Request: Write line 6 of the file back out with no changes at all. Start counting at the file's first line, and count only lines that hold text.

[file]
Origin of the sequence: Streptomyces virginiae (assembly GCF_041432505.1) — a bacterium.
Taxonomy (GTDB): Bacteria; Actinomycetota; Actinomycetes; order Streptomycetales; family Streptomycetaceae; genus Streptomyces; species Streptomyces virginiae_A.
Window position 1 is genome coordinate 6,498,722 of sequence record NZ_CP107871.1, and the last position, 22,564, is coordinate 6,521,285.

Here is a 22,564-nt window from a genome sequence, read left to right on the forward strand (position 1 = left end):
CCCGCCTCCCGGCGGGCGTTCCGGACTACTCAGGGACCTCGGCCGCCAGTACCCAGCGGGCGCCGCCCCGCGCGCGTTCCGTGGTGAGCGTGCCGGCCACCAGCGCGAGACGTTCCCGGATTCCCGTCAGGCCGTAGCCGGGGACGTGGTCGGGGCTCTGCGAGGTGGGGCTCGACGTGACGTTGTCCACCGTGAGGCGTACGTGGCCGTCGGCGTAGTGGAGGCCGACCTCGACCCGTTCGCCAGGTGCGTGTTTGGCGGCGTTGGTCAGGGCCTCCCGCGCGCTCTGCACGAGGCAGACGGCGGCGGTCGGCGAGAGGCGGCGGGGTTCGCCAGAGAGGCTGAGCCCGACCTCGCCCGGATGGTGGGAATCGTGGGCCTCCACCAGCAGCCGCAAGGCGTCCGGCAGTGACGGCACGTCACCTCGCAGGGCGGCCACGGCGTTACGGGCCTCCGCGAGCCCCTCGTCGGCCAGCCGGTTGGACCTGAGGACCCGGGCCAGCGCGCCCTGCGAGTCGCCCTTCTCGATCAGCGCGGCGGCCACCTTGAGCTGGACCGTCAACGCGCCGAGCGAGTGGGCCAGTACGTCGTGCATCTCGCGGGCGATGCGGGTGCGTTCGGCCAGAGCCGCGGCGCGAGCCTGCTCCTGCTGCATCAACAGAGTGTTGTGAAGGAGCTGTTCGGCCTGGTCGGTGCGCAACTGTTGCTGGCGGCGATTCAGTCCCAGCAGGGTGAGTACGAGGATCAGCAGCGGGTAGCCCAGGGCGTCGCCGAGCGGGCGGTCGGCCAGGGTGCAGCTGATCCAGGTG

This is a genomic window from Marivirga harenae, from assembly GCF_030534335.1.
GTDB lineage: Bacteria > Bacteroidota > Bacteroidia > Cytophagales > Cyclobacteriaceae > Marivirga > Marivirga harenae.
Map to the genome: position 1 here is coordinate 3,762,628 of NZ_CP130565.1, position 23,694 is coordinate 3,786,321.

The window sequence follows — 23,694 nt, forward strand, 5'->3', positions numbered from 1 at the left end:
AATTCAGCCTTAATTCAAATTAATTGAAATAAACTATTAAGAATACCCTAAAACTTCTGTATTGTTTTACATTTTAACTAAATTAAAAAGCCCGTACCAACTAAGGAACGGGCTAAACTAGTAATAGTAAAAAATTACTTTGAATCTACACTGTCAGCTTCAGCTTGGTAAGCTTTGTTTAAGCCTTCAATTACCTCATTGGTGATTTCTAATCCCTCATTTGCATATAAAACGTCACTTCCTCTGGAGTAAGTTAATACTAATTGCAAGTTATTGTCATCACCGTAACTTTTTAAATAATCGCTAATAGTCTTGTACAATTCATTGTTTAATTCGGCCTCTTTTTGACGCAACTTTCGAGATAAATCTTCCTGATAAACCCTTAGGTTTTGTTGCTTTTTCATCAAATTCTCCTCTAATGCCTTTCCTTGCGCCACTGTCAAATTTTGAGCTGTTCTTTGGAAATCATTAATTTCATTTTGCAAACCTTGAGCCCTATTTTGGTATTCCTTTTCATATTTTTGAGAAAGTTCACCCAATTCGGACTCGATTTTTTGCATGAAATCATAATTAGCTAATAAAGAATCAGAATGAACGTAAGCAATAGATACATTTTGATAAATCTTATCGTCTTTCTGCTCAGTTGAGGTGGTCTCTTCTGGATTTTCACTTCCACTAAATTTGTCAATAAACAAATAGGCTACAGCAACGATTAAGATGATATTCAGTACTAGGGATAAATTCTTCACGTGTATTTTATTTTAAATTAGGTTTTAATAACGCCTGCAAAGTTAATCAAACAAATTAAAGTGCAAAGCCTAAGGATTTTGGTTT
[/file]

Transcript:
This is a genomic window from Marivirga harenae, from assembly GCF_030534335.1.